What do people really want out of Learning and Development (L&D) at work? Results. That boils down to whether they're improving and developing in their career. Whether they're staying longer in their role, are happier at work, and feel that they're growing at their company. This helps companies retain and attract talent, and upskill to prepare for the Future of Work.
Most L&D solutions only focus on one aspect of the problem: learning. Learning management systems — and now learning experience platforms — have created huge amounts of content to address as many learning needs as possible. But in the end, learning is just one part of L&D, so they’re not having the impact that they could.
A learning culture is defined by more than just learning itself — candid feedback, a safe environment and accountability are just as important. If your learning isn't guided by feedback about where you need to improve, or you're not held accountable by your manager to apply what you've learnt, then that learning just isn't going to have much of an effect.
So we want to turn the idea around. What companies and learners really care about in L&D isn't learning — it's development.
You can't effectively improve the development of your people by offering them more learning content. A learning budget certainly helps with empowering your people, but it won't directly impact your people's development. So — how do you improve their development?
Start by listening
We start by listening to what people want to get out of the process. We find out what their goal — big or small — is. We don't want to overwhelm you with loads of content, or complex psychometric tests. Rather, we want to first understand your challenges at work and in your career, and then empower you with the tools to develop.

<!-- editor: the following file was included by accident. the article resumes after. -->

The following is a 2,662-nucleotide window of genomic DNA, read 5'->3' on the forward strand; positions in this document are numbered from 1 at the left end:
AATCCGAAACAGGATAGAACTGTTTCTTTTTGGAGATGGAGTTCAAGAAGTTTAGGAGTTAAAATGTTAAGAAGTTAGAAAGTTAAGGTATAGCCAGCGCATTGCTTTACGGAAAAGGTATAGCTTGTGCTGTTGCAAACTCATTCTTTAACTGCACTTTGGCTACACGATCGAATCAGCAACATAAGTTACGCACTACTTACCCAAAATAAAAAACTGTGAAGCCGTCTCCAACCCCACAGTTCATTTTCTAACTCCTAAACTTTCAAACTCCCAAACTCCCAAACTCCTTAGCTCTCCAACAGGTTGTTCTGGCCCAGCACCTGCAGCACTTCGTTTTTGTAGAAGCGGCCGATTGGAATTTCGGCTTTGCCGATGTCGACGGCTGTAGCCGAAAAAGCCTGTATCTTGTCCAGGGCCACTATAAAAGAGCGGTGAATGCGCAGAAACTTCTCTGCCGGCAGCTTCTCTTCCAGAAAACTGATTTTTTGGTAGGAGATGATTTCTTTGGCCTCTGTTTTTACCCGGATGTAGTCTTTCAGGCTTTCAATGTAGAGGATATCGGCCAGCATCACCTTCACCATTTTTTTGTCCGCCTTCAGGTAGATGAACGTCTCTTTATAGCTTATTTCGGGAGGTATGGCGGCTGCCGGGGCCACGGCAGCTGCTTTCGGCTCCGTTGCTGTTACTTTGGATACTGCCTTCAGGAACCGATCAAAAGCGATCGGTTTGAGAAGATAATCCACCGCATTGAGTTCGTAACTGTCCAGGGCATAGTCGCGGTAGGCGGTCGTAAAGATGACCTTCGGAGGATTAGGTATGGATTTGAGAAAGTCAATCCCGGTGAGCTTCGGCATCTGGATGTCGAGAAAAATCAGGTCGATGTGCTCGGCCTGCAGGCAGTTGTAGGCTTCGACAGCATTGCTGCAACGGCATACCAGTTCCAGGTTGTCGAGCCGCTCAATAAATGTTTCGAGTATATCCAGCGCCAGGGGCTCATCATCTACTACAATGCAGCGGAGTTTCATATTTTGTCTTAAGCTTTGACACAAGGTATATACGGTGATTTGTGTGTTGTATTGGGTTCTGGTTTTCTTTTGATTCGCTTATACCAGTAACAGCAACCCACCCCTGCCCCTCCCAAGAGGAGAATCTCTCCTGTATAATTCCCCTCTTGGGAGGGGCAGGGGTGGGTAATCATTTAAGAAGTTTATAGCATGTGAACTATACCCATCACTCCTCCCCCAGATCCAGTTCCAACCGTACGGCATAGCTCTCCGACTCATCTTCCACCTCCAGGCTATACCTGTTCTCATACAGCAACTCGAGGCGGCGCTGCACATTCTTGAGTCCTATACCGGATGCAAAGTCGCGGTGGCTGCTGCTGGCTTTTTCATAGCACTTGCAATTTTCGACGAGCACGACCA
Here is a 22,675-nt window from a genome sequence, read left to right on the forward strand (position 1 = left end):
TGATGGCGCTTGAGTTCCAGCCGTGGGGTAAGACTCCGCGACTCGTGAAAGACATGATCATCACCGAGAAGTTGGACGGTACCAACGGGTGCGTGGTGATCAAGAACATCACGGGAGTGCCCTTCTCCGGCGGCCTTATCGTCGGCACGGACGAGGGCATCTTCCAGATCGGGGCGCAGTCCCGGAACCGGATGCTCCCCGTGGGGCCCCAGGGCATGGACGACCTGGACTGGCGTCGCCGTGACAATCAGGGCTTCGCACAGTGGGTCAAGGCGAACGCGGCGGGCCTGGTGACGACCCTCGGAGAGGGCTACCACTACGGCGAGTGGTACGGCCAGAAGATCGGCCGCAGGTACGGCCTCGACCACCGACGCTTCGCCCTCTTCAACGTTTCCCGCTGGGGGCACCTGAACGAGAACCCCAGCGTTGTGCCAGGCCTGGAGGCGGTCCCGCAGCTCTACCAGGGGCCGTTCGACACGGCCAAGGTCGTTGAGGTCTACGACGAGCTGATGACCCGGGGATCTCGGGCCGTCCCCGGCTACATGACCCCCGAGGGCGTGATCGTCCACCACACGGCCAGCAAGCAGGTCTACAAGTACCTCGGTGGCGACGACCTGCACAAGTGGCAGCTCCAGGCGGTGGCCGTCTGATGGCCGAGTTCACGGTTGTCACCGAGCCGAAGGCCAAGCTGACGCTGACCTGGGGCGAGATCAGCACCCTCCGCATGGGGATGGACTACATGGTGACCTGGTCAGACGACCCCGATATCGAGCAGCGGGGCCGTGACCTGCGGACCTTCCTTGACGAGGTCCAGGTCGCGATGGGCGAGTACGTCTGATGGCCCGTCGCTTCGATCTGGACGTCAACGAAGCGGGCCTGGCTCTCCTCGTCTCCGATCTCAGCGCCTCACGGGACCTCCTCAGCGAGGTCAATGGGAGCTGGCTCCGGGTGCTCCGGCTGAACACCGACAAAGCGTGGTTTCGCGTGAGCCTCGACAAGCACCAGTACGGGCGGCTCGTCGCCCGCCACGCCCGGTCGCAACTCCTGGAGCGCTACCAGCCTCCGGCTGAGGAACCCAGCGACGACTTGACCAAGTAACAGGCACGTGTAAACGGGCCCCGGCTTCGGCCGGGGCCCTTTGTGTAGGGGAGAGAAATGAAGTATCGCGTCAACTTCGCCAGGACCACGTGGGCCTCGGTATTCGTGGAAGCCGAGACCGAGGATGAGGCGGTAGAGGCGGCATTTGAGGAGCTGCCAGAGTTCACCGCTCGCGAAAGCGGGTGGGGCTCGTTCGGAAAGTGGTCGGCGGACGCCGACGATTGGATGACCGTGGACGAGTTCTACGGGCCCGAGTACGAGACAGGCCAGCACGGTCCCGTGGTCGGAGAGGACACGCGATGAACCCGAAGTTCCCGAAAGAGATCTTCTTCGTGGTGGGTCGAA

That could be as simple as nailing a presentation next Friday. Or it could be as complex as becoming CEO one day 👀. We all have these goals at work and in life, and by starting with them, we keep the focus on the results of what somebody is learning.
Reinventing the Personal Development Plan
We believe the Personal Development Plan (PDP) is the key to people’s development. Lots of companies don't get as much out of them as they could. Many people already fill them out, but unfortunately they often become an irrelevance or are under-exploited. Done well, they're good for both the employee and the company, but they often fail due to a lack of dynamism, little personalisation, and no connection to learning.
Think about it yourself. What do you need to learn this week? And what would you like to achieve long-term? I'm sure you have answers, but are they written down in your PDP? And even if they are, it's not a living document — it's something that you check in with infrequently. (When did you last check yours?) PDPs can easily become out-of-date, forgotten and irrelevant. But we believe they have a huge potential.
Don't just think about what you want to learn but how you want to learn it. We recommend instituting heutagogy, an approach where self-managed learning includes conscientious reflection of what and how we develop as individuals. The journey is just as important as the destination.
Starting with development, rather than learning
By reinventing the PDP, we're approaching L&D from the direction of development, rather than learning. We’re creating a platform which sits in between a traditional learning system, and a tool to manage performance.
Rather than people having to awkwardly fit their work problems into learning solutions, we'll find out what their problems are first and fit the solution to those. By approaching L&D from a new perspective, we’ve got a chance to re-think the solution, and help businesses meet some of their biggest development challenges head-on.